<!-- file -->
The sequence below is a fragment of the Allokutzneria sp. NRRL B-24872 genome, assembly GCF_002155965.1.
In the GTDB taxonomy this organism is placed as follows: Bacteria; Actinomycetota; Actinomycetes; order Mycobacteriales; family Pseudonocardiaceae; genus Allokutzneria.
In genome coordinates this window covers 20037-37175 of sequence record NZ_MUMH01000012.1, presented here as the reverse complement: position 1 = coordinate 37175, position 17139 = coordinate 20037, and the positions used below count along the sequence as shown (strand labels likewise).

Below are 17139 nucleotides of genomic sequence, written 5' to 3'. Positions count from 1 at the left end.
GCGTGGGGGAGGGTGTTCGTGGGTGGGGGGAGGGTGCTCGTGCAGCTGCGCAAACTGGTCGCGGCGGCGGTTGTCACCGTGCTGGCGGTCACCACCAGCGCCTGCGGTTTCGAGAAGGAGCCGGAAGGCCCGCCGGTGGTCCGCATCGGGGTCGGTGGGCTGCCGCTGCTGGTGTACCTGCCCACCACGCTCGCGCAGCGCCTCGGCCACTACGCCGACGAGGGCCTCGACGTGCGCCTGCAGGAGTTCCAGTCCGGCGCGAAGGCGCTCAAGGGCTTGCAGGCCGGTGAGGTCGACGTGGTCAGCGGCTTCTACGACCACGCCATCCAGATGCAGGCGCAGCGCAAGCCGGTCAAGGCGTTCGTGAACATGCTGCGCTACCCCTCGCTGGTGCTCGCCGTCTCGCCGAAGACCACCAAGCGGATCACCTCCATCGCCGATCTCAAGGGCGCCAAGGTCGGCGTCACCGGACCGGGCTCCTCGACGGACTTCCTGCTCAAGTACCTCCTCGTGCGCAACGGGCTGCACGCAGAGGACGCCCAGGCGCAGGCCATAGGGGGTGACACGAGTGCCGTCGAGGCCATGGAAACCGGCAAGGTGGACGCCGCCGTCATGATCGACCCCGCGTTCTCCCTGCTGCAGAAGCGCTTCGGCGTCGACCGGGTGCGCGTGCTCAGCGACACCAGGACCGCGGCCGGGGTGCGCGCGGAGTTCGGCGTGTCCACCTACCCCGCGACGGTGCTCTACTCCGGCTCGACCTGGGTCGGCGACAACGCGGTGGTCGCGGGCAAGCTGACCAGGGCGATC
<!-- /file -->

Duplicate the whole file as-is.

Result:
The sequence below is a fragment of the Allokutzneria sp. NRRL B-24872 genome, assembly GCF_002155965.1.
In the GTDB taxonomy this organism is placed as follows: Bacteria; Actinomycetota; Actinomycetes; order Mycobacteriales; family Pseudonocardiaceae; genus Allokutzneria.
In genome coordinates this window covers 20037-37175 of sequence record NZ_MUMH01000012.1, presented here as the reverse complement: position 1 = coordinate 37175, position 17139 = coordinate 20037, and the positions used below count along the sequence as shown (strand labels likewise).

Below are 17139 nucleotides of genomic sequence, written 5' to 3'. Positions count from 1 at the left end.
GCGTGGGGGAGGGTGTTCGTGGGTGGGGGGAGGGTGCTCGTGCAGCTGCGCAAACTGGTCGCGGCGGCGGTTGTCACCGTGCTGGCGGTCACCACCAGCGCCTGCGGTTTCGAGAAGGAGCCGGAAGGCCCGCCGGTGGTCCGCATCGGGGTCGGTGGGCTGCCGCTGCTGGTGTACCTGCCCACCACGCTCGCGCAGCGCCTCGGCCACTACGCCGACGAGGGCCTCGACGTGCGCCTGCAGGAGTTCCAGTCCGGCGCGAAGGCGCTCAAGGGCTTGCAGGCCGGTGAGGTCGACGTGGTCAGCGGCTTCTACGACCACGCCATCCAGATGCAGGCGCAGCGCAAGCCGGTCAAGGCGTTCGTGAACATGCTGCGCTACCCCTCGCTGGTGCTCGCCGTCTCGCCGAAGACCACCAAGCGGATCACCTCCATCGCCGATCTCAAGGGCGCCAAGGTCGGCGTCACCGGACCGGGCTCCTCGACGGACTTCCTGCTCAAGTACCTCCTCGTGCGCAACGGGCTGCACGCAGAGGACGCCCAGGCGCAGGCCATAGGGGGTGACACGAGTGCCGTCGAGGCCATGGAAACCGGCAAGGTGGACGCCGCCGTCATGATCGACCCCGCGTTCTCCCTGCTGCAGAAGCGCTTCGGCGTCGACCGGGTGCGCGTGCTCAGCGACACCAGGACCGCGGCCGGGGTGCGCGCGGAGTTCGGCGTGTCCACCTACCCCGCGACGGTGCTCTACTCCGGCTCGACCTGGGTCGGCGACAACGCGGTGGTCGCGGGCAAGCTGACCAGGGCGATC